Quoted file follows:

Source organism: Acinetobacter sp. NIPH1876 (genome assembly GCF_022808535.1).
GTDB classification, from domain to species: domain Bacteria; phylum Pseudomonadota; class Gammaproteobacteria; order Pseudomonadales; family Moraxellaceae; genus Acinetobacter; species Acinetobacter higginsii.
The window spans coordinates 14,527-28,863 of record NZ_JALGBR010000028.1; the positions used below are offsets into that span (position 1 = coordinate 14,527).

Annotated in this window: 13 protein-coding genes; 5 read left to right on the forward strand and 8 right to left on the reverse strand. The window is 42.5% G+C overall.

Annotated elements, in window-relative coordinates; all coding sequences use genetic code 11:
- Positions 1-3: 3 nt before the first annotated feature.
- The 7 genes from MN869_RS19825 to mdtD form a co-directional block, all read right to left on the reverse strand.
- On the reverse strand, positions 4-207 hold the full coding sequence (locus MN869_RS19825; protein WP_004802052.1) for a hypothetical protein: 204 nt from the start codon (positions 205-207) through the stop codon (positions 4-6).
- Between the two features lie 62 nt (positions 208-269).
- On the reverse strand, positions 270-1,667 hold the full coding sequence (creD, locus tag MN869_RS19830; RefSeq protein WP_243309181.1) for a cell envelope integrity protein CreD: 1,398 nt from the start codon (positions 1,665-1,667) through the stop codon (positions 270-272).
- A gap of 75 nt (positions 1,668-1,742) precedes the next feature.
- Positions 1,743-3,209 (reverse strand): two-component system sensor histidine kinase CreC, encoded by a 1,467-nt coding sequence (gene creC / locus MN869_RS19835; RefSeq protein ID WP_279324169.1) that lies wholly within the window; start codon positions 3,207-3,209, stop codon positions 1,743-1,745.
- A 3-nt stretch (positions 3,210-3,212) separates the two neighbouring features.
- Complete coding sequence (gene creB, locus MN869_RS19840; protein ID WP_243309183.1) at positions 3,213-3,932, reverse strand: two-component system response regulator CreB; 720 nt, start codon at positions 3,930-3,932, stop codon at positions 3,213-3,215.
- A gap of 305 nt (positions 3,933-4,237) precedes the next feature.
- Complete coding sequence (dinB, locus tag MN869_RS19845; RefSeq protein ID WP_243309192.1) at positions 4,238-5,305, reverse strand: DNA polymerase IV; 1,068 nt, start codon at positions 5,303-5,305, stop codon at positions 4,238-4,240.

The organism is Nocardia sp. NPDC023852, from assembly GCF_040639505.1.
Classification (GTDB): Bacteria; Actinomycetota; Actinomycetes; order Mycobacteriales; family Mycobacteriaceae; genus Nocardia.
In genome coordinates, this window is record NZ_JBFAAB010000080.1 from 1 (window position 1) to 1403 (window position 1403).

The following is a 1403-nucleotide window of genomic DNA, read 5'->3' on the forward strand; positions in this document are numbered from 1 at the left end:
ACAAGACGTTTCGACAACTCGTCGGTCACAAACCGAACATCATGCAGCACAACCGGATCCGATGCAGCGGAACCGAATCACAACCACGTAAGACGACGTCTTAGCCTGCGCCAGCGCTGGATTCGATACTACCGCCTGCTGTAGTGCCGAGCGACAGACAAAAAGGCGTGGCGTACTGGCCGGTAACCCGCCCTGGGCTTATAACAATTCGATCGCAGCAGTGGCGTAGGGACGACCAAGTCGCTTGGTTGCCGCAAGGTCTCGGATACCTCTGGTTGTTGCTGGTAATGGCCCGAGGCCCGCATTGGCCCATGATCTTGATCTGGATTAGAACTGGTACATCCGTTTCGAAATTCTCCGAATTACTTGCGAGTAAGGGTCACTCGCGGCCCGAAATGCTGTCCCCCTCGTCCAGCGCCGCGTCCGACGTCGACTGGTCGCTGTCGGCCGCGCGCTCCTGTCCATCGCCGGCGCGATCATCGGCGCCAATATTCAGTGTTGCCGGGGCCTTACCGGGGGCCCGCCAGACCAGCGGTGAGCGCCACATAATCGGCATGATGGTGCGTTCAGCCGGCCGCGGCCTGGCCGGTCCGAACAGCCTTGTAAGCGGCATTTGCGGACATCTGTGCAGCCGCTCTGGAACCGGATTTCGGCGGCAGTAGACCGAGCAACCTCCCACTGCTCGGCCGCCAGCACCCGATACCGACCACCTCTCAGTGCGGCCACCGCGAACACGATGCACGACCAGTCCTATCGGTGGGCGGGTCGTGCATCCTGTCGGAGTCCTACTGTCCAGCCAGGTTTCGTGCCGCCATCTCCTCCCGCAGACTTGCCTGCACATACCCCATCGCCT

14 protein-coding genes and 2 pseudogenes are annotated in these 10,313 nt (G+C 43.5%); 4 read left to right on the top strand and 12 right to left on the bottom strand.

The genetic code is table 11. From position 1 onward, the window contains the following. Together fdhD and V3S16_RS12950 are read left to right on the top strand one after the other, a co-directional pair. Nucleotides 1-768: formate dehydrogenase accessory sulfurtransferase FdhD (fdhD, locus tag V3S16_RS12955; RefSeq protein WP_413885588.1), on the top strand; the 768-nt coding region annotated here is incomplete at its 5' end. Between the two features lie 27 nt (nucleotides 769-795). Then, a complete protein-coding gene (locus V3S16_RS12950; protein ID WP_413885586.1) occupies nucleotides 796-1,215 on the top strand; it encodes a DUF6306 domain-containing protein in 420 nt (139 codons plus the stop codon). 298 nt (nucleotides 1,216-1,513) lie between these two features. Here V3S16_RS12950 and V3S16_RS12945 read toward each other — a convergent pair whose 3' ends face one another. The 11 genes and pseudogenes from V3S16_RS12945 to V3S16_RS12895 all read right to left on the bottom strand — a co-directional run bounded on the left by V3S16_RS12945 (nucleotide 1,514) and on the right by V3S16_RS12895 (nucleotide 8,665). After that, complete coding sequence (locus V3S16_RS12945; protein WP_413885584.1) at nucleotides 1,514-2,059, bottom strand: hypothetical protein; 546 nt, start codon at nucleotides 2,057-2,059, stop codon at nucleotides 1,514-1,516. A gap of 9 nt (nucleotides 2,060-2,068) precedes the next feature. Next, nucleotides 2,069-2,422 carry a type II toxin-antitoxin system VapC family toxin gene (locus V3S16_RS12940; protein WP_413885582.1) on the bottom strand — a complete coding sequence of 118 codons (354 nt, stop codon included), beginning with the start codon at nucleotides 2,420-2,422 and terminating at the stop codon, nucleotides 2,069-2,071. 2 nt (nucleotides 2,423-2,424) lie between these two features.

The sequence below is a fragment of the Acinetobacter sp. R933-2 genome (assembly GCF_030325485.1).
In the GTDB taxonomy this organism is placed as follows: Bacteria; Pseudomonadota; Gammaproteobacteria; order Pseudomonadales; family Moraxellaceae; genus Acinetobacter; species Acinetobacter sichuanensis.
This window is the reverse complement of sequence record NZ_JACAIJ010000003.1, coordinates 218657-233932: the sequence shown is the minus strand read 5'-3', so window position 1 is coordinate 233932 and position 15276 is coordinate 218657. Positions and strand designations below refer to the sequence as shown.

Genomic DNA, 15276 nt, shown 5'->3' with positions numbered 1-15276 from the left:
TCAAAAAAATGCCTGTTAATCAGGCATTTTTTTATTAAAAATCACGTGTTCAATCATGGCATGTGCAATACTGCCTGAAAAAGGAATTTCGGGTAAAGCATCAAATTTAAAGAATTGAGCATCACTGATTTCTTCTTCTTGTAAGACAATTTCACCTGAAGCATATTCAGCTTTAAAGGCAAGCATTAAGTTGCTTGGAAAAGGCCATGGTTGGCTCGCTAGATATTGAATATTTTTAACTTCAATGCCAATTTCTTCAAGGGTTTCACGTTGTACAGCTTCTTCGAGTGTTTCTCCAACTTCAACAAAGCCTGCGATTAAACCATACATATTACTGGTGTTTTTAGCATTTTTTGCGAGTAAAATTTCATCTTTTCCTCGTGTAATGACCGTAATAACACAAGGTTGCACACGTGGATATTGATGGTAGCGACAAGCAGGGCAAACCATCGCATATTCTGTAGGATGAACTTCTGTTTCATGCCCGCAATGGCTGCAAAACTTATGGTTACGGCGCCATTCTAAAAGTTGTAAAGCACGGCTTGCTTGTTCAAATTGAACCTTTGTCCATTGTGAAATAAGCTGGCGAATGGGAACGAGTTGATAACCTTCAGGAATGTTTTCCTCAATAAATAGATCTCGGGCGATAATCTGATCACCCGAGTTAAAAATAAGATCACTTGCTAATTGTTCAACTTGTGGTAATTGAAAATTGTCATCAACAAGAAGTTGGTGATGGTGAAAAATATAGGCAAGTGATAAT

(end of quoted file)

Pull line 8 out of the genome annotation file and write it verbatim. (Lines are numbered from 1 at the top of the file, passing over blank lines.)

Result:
- On the reverse strand, positions 4-207 hold the full coding sequence (locus MN869_RS19825; protein WP_004802052.1) for a hypothetical protein: 204 nt from the start codon (positions 205-207) through the stop codon (positions 4-6).